Staph was confirmed by a skin scrape test.  I started antibiotics.

The best part of all was that even if Enbrel were approved, I couldn’t take it.  You cannot take a biological with an active infection.  And I still didn’t know IF Enbrel would be approved.  My rheumy just didn’t sound confident to me.

I lost hope.

I knew what I needed to do to pick myself up again.  But truthfully, I was just so tired, I didn’t have the energy to do it.  And I didn’t think I had anyone in my life who would help me.

Feeling utterly and totally alone didn’t improve my mood.  So I took a chance and called a friend.  And she listened.  She gave support.  She understood some.  She didn’t change the subject to her problems.  She didn’t hang up the phone.  I’m grateful.  I felt a little better.

And then Rheumy called to tell me that Enbrel has been approved.  The script is in the mail.  At the end of this course of antibiotics, I can start treatment.

I was stunned.  Hope came flooding back. I could instantly feel the black cloud start to lift.  I hadn’t even realised that the main cause of my depression was not knowing whether Enbrel would be approved.  That phone call changed everything.  I started to laugh.  And then I cried.

And then I danced around the room, knowing that there’s a very good chance that once Enbrel has a chance to take effect, I could be dancing with much less pain.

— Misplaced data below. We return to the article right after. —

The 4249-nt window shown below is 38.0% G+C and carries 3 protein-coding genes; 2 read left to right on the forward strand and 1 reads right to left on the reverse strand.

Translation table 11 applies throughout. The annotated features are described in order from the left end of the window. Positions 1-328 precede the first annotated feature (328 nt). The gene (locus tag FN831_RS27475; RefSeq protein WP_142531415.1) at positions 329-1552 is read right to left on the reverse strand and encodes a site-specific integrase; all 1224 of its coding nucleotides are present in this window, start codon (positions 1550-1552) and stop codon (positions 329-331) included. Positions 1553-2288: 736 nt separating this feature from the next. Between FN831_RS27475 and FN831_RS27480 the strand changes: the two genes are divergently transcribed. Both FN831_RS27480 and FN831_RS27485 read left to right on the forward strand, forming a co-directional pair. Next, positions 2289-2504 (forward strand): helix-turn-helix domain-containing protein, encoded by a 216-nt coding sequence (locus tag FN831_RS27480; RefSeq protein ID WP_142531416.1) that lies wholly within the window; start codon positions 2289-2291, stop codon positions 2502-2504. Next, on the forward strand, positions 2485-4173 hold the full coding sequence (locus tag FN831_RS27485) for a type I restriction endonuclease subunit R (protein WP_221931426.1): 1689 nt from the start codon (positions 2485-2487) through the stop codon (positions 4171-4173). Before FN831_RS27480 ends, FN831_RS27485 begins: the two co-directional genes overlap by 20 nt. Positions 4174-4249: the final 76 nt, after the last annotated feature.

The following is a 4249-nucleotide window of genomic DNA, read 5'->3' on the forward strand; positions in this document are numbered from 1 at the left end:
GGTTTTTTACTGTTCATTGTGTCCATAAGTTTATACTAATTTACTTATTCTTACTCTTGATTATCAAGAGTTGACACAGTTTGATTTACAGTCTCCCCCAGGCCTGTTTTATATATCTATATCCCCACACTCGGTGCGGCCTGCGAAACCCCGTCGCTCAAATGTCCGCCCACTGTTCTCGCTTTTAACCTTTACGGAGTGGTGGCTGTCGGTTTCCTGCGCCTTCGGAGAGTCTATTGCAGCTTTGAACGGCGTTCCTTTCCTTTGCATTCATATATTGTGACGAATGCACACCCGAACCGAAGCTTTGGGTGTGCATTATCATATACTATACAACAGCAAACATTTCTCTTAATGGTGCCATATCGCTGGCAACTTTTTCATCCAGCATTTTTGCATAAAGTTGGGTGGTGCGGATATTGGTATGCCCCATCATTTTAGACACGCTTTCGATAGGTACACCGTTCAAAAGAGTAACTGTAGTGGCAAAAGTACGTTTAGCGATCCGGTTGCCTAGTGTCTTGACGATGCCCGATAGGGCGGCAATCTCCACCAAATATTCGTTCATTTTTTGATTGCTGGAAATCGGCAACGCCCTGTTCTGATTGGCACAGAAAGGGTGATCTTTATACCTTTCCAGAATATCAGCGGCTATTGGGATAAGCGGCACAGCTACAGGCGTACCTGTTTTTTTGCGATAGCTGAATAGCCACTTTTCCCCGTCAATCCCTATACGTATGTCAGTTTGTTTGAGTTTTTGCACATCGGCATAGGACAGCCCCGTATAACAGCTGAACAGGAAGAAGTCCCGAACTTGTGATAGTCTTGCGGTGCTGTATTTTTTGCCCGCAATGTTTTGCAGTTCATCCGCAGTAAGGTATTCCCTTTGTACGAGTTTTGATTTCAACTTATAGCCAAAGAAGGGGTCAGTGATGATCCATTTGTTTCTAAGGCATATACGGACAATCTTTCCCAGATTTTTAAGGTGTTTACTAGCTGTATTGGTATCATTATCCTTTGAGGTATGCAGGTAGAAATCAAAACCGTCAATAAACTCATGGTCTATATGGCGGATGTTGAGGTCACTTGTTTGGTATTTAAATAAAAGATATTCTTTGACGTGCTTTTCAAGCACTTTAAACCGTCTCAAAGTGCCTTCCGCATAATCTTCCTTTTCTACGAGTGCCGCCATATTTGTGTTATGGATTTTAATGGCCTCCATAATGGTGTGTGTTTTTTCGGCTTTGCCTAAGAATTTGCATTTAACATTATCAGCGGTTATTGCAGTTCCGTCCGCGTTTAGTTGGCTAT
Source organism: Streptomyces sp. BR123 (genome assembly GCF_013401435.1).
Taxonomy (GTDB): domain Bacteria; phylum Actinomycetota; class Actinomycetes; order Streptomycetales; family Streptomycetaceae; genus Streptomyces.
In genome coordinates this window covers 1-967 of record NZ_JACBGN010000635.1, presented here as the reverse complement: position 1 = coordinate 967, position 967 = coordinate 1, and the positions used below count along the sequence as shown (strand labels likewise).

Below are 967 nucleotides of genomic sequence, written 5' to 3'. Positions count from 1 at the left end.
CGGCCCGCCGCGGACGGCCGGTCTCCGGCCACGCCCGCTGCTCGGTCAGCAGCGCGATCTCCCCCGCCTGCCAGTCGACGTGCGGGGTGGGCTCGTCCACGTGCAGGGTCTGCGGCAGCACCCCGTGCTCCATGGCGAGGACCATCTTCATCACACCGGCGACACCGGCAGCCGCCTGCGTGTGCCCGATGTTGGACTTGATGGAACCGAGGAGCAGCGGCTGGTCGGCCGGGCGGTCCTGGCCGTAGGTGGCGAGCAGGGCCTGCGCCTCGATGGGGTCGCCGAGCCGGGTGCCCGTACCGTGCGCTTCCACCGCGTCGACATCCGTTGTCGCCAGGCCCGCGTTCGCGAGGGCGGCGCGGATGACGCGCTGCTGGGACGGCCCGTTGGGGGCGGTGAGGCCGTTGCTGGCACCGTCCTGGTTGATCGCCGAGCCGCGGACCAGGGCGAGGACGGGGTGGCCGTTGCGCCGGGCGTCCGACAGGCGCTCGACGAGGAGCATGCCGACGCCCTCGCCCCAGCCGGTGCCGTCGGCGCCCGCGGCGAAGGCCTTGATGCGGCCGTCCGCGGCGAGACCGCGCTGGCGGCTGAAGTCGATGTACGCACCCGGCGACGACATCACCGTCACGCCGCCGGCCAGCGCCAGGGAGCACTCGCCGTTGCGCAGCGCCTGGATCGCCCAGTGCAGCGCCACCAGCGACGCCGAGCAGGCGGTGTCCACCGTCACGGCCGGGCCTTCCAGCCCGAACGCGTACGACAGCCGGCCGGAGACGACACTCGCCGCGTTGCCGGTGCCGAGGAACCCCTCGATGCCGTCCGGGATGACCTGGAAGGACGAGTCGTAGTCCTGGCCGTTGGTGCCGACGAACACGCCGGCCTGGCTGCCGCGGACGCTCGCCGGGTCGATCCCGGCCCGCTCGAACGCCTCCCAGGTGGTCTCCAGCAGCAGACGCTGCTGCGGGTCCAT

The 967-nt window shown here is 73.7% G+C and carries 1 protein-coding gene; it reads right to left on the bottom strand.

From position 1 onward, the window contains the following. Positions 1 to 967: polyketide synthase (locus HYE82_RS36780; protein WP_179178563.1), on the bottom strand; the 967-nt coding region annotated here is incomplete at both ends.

I have hope.

10 COMMENTS

  1. Good news also that it was only a staph infection. I know that’s not really “only” but there are things that are a bigger worry though uncommon. It’s great that a few good things happened for you at once.
    Your blog post covers a subject that we all face and that doesn’t get much attention. It was a good choice of subject.

    I have read that you have to taper pred very slowly if you have been using it for a long time. It’s a tough situation.

    • Yes, my staph is not the dangerous kind. My understanding is that the staph you pick up in hospitals is the antibiotic resistant type and can be dangerous. But mine is responding nicely to the antibiotics…healing well now. I will probably be able to take my first Enbrel shot tomorrow….fingers crossed!!!